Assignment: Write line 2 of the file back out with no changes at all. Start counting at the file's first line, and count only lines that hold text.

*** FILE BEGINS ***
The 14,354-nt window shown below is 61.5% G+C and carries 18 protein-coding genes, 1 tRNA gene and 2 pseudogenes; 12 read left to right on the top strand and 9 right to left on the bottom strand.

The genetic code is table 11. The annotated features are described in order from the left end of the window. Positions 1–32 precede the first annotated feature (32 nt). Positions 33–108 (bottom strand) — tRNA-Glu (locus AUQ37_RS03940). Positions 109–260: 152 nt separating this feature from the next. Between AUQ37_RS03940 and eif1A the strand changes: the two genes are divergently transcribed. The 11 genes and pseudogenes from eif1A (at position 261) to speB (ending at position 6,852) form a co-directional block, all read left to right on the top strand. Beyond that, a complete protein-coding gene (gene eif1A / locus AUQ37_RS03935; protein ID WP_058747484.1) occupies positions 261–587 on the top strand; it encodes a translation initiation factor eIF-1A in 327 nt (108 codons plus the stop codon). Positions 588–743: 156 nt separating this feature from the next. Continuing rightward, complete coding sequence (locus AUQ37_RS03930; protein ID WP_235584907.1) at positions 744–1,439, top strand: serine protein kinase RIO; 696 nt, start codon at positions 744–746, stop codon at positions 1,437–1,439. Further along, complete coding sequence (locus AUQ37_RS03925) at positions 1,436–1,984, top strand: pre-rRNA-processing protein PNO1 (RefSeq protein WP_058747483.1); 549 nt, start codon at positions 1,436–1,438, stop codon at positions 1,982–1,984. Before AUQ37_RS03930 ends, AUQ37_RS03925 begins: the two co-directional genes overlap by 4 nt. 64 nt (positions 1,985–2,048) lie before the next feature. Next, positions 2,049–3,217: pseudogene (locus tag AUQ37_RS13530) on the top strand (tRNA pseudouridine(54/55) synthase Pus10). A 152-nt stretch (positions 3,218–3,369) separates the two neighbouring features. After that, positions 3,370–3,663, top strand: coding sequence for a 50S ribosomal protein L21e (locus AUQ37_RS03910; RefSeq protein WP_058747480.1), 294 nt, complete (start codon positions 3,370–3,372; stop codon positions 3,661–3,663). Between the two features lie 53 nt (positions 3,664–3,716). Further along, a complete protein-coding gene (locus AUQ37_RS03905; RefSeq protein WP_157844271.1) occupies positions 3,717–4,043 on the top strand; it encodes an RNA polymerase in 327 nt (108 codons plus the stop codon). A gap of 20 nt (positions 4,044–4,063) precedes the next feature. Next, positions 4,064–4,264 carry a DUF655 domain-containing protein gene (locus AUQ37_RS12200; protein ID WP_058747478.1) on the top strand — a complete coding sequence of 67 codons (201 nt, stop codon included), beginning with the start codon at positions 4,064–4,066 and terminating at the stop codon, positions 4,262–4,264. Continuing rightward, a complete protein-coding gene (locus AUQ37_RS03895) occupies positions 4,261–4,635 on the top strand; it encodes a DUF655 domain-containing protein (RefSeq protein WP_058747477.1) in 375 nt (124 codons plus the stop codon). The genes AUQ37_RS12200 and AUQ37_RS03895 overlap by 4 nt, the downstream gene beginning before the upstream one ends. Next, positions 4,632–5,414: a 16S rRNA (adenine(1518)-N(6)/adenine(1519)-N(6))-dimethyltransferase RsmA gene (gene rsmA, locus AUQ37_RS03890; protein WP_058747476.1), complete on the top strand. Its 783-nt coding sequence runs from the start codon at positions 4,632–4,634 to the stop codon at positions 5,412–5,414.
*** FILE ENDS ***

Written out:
The genetic code is table 11. The annotated features are described in order from the left end of the window. Positions 1–32 precede the first annotated feature (32 nt). Positions 33–108 (bottom strand) — tRNA-Glu (locus AUQ37_RS03940). Positions 109–260: 152 nt separating this feature from the next. Between AUQ37_RS03940 and eif1A the strand changes: the two genes are divergently transcribed. The 11 genes and pseudogenes from eif1A (at position 261) to speB (ending at position 6,852) form a co-directional block, all read left to right on the top strand. Beyond that, a complete protein-coding gene (gene eif1A / locus AUQ37_RS03935; protein ID WP_058747484.1) occupies positions 261–587 on the top strand; it encodes a translation initiation factor eIF-1A in 327 nt (108 codons plus the stop codon). Positions 588–743: 156 nt separating this feature from the next. Continuing rightward, complete coding sequence (locus AUQ37_RS03930; protein ID WP_235584907.1) at positions 744–1,439, top strand: serine protein kinase RIO; 696 nt, start codon at positions 744–746, stop codon at positions 1,437–1,439. Further along, complete coding sequence (locus AUQ37_RS03925) at positions 1,436–1,984, top strand: pre-rRNA-processing protein PNO1 (RefSeq protein WP_058747483.1); 549 nt, start codon at positions 1,436–1,438, stop codon at positions 1,982–1,984. Before AUQ37_RS03930 ends, AUQ37_RS03925 begins: the two co-directional genes overlap by 4 nt. 64 nt (positions 1,985–2,048) lie before the next feature. Next, positions 2,049–3,217: pseudogene (locus tag AUQ37_RS13530) on the top strand (tRNA pseudouridine(54/55) synthase Pus10). A 152-nt stretch (positions 3,218–3,369) separates the two neighbouring features. After that, positions 3,370–3,663, top strand: coding sequence for a 50S ribosomal protein L21e (locus AUQ37_RS03910; RefSeq protein WP_058747480.1), 294 nt, complete (start codon positions 3,370–3,372; stop codon positions 3,661–3,663). Between the two features lie 53 nt (positions 3,664–3,716). Further along, a complete protein-coding gene (locus AUQ37_RS03905; RefSeq protein WP_157844271.1) occupies positions 3,717–4,043 on the top strand; it encodes an RNA polymerase in 327 nt (108 codons plus the stop codon). A gap of 20 nt (positions 4,044–4,063) precedes the next feature. Next, positions 4,064–4,264 carry a DUF655 domain-containing protein gene (locus AUQ37_RS12200; protein ID WP_058747478.1) on the top strand — a complete coding sequence of 67 codons (201 nt, stop codon included), beginning with the start codon at positions 4,064–4,066 and terminating at the stop codon, positions 4,262–4,264. Continuing rightward, a complete protein-coding gene (locus AUQ37_RS03895) occupies positions 4,261–4,635 on the top strand; it encodes a DUF655 domain-containing protein (RefSeq protein WP_058747477.1) in 375 nt (124 codons plus the stop codon). The genes AUQ37_RS12200 and AUQ37_RS03895 overlap by 4 nt, the downstream gene beginning before the upstream one ends. Next, positions 4,632–5,414: a 16S rRNA (adenine(1518)-N(6)/adenine(1519)-N(6))-dimethyltransferase RsmA gene (gene rsmA, locus AUQ37_RS03890; protein WP_058747476.1), complete on the top strand. Its 783-nt coding sequence runs from the start codon at positions 4,632–4,634 to the stop codon at positions 5,412–5,414.